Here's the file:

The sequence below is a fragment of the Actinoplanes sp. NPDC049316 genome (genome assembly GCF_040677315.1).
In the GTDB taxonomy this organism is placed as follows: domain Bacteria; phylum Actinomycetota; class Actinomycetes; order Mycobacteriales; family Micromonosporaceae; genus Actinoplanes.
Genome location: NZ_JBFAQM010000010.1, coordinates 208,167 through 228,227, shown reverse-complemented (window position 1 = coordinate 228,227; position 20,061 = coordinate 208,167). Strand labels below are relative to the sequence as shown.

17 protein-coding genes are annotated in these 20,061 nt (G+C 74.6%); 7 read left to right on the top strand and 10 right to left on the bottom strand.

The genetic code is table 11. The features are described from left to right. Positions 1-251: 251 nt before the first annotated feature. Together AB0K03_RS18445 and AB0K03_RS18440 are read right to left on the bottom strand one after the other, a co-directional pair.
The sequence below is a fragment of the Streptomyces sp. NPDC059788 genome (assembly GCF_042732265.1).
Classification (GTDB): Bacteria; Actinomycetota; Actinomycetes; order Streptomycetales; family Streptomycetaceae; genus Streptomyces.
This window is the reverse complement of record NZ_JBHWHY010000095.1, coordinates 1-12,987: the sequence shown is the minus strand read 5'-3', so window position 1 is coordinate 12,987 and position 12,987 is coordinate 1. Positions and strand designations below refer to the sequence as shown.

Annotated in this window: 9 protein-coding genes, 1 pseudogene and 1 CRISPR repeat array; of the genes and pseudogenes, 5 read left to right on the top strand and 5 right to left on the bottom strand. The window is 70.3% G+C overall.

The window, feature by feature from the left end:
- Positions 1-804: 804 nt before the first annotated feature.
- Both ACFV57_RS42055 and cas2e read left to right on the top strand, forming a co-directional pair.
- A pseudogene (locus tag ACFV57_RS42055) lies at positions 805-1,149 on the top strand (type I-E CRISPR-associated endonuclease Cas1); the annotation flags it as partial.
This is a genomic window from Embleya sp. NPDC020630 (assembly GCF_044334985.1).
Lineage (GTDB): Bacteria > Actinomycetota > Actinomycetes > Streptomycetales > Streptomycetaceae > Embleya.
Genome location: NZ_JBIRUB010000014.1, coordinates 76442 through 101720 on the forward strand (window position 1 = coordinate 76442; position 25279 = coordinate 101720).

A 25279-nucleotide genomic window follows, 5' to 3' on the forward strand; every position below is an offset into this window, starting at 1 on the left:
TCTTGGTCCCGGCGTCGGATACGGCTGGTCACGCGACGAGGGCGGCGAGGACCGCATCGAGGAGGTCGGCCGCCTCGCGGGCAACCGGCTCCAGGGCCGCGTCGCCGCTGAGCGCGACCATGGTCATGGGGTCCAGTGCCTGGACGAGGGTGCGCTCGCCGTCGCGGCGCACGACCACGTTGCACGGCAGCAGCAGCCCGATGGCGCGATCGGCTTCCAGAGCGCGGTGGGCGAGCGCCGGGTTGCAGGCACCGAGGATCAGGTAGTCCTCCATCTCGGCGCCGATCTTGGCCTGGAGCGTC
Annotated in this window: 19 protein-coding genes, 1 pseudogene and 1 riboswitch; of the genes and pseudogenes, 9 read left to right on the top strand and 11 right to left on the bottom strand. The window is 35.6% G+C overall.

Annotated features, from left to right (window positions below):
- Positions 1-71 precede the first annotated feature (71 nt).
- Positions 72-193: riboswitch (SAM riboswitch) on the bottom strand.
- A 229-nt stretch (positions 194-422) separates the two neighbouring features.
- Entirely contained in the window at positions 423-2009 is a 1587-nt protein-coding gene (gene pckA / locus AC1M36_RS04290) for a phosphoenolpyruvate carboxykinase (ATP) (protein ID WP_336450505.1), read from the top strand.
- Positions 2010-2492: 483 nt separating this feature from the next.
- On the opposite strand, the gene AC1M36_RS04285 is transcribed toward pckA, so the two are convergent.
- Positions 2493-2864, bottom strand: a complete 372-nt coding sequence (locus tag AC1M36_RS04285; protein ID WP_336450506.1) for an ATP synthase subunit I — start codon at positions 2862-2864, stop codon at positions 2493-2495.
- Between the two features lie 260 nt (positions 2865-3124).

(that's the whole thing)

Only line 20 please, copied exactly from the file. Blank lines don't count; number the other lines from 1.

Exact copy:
Annotated features, from left to right (window positions below):